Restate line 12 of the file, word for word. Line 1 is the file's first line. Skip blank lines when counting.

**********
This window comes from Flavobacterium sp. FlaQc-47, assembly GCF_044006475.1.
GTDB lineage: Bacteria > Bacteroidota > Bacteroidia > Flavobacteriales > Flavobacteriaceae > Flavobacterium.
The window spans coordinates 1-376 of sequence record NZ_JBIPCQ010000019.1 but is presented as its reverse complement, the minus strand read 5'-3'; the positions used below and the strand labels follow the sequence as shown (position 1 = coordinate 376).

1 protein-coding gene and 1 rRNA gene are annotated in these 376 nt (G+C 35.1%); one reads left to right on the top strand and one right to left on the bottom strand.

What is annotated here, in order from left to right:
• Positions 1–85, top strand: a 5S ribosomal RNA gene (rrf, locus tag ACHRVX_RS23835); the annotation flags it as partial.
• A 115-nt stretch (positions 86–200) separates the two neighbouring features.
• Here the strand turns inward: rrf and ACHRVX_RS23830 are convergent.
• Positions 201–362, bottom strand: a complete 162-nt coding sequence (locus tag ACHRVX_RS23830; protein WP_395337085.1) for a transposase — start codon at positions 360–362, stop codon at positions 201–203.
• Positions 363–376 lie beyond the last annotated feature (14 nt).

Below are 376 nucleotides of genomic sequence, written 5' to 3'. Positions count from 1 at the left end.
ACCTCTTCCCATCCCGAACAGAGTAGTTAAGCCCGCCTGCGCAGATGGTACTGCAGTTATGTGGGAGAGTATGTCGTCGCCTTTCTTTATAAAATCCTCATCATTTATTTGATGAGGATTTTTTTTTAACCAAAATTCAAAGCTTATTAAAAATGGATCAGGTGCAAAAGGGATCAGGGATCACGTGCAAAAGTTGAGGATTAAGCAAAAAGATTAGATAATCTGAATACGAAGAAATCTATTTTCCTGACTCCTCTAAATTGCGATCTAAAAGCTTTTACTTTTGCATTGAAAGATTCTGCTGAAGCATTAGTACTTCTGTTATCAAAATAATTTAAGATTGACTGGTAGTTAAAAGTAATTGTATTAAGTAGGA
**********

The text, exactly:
ACCTCTTCCCATCCCGAACAGAGTAGTTAAGCCCGCCTGCGCAGATGGTACTGCAGTTATGTGGGAGAGTATGTCGTCGCCTTTCTTTATAAAATCCTCATCATTTATTTGATGAGGATTTTTTTTTAACCAAAATTCAAAGCTTATTAAAAATGGATCAGGTGCAAAAGGGATCAGGGATCACGTGCAAAAGTTGAGGATTAAGCAAAAAGATTAGATAATCTGAATACGAAGAAATCTATTTTCCTGACTCCTCTAAATTGCGATCTAAAAGCTTTTACTTTTGCATTGAAAGATTCTGCTGAAGCATTAGTACTTCTGTTATCAAAATAATTTAAGATTGACTGGTAGTTAAAAGTAATTGTATTAAGTAGGA